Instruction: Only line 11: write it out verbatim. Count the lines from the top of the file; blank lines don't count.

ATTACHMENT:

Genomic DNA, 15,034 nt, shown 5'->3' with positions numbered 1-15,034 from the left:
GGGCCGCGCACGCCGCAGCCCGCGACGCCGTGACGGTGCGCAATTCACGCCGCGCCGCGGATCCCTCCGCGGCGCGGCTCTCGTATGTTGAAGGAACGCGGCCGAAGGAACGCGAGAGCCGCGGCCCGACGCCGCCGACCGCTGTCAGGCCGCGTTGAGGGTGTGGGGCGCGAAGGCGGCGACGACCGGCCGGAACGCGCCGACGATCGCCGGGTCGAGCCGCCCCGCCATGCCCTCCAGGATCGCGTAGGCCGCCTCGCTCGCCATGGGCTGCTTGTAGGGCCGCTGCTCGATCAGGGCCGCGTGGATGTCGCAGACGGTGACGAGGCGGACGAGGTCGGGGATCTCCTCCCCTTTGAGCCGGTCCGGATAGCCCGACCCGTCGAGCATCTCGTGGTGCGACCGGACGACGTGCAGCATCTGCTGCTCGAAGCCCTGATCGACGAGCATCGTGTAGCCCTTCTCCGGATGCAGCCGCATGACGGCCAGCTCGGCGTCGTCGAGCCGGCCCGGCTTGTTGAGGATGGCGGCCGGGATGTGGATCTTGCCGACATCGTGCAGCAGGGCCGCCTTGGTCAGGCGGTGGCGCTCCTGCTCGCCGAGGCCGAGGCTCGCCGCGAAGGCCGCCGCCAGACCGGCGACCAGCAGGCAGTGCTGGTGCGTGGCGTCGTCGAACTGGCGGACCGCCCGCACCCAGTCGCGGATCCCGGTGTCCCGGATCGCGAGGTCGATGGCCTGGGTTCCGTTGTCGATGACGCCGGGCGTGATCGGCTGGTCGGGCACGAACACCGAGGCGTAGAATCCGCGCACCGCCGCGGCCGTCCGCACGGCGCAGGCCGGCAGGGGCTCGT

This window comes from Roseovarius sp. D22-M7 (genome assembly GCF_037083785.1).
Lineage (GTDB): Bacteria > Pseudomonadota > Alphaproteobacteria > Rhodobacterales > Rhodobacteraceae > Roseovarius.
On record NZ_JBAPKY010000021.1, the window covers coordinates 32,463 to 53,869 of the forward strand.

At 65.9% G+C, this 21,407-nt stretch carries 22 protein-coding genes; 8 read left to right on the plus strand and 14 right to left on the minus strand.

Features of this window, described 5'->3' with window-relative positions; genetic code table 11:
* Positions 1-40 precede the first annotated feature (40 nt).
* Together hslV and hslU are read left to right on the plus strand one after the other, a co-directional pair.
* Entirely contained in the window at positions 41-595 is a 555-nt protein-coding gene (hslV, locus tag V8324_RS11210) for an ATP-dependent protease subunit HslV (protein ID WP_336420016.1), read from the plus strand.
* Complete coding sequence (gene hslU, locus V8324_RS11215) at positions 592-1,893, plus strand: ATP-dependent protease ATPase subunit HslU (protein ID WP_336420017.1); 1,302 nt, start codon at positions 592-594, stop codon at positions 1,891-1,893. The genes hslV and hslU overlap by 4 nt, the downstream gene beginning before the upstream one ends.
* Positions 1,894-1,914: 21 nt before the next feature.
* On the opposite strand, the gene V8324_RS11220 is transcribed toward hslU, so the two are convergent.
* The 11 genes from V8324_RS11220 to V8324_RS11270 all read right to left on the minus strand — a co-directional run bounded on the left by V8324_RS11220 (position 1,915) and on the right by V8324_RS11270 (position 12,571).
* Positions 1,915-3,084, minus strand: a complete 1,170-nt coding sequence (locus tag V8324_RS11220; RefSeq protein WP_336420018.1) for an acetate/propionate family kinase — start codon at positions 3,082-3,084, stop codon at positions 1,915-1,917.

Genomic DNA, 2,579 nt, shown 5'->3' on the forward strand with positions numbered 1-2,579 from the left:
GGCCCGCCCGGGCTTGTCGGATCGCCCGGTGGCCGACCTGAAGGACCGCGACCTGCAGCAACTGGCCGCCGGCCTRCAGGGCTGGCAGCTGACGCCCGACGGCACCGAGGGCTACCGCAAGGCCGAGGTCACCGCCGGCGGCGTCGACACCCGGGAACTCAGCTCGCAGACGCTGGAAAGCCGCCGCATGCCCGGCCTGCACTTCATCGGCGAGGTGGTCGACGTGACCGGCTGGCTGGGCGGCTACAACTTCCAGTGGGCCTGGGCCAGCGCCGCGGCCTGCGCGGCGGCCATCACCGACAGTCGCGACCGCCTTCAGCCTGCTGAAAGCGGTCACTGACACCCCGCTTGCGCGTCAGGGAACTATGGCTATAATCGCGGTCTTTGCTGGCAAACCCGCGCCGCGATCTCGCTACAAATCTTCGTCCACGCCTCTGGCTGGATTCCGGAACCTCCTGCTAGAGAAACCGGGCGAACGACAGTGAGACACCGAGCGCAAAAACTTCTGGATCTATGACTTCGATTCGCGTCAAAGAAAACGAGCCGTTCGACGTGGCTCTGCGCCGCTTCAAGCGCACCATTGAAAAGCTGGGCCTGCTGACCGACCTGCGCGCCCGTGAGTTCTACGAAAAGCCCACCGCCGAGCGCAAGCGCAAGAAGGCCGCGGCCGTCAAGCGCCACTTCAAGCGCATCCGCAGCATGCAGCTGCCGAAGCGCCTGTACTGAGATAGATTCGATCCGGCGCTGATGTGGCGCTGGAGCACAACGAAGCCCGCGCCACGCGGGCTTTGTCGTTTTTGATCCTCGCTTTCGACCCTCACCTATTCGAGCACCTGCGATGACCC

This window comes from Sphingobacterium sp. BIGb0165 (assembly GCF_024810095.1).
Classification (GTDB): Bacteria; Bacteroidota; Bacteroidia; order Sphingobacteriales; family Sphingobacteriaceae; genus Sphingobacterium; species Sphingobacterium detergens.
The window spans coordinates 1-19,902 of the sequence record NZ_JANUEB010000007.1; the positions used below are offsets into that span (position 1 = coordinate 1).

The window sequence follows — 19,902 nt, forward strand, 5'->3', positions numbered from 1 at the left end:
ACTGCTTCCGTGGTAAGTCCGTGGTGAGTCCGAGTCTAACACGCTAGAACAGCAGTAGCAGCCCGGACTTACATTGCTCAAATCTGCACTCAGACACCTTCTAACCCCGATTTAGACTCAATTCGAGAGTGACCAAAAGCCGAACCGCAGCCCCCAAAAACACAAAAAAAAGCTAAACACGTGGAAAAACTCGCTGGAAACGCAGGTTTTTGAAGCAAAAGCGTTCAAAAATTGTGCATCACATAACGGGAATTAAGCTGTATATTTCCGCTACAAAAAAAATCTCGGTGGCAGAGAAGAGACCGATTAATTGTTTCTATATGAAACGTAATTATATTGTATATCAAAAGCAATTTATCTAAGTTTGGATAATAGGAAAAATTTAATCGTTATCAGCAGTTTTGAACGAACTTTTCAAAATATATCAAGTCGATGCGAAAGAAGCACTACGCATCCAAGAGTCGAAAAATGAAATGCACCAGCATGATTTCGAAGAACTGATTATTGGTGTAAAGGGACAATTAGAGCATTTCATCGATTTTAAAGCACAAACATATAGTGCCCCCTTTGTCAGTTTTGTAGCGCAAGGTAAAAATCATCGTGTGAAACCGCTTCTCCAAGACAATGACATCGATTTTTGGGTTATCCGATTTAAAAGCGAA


* Complete coding sequence (gene hslU, locus V8324_RS11215) at positions 592-1,893, plus strand: ATP-dependent protease ATPase subunit HslU (protein ID WP_336420017.1); 1,302 nt, start codon at positions 592-594, stop codon at positions 1,891-1,893. The genes hslV and hslU overlap by 4 nt, the downstream gene beginning before the upstream one ends.